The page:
The owner appeared later to be experimenting with cabin styles and the first I saw (she was then moored below the new Panmure bridge early 70s) was a long flat ”ferry like” structure extending from the wheelhouse with windows along the sides which did not last long as it appeared to be too heavy and made the boat squat in the stern. Eventually she ended up as ‘Corroma’ (did not appear to have this name when we first saw her) I saw her on the hard in Tauranga many years later then later still in Bayswater marina (I think it must have been just before she was scalped as she still looked in quite good nick) I think the owner on Waiheke used her for diving charters. I did not see her for a long time after that but thanks to this site I know why. What a fantastic job Mr Uren has done, congratulations to him on keeping a classic hull flying. Not only was she one of a kind in NZ she was apparently the only one ever delivered to the southern hemisphere . There is only one other 64ft HSL still running (HSL 102) and that is in the UK, where it was saved from houseboat status and totally rebuilt to admiralty plans by a chap who owned an engineering business. It is powered by 3x 500hp Cummings diesels with a top speed of 42 knots (now sold to British Maritime museum). He has also restored a 40ft seaplane tender and a 70ft MGB (powered by 3x Mann diesels for around 40 knots)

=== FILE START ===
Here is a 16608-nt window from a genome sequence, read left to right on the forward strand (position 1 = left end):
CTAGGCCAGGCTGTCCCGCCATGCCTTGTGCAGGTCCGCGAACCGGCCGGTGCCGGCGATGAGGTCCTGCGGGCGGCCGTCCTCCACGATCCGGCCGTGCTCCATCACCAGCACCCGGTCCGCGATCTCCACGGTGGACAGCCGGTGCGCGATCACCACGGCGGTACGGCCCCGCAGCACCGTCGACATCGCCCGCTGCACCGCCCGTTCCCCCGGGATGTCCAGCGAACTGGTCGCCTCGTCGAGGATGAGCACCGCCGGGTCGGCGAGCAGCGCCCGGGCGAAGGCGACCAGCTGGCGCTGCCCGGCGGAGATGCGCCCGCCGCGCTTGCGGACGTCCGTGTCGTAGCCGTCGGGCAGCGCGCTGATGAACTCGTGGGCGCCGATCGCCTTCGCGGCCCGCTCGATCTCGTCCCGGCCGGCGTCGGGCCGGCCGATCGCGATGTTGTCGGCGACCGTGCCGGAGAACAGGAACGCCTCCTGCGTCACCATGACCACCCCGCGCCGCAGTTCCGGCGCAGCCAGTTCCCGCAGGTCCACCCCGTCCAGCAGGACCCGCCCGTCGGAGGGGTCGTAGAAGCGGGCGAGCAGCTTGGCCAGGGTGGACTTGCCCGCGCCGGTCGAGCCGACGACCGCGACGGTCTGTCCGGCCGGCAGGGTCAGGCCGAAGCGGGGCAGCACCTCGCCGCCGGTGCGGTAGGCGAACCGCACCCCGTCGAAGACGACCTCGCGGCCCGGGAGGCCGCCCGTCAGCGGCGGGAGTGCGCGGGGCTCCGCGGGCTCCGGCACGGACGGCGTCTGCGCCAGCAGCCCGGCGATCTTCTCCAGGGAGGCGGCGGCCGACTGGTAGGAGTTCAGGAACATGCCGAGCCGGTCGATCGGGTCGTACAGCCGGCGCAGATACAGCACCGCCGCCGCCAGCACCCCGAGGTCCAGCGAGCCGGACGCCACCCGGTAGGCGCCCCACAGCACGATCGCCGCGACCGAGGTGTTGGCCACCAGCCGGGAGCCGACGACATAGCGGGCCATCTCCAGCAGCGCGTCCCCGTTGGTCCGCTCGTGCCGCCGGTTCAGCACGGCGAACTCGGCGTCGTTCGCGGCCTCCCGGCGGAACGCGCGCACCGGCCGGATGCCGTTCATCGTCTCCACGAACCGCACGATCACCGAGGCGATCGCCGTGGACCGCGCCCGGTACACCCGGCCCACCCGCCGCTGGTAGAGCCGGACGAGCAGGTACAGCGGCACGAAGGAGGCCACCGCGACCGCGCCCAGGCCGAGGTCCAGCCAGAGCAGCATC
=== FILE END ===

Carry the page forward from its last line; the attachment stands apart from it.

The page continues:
H1 was according to a Marine section news letter, powered by 3x 500hp Napier Lion marine engines for a speed of 38 knots. She was 64ft and built by the British Powerboat Company Of Hythe UK . Hope this was of some interest and that I have remembered things reasonably accurately, (it’s been a long time but having been lucky enough to have seen her in original condition at a young age has stuck with me all my life) I am also at present building a 36″ scale model of W1 for radio control.
If anyone is looking for info on these HSLs etc I may be able to help if you are having trouble finding anything”.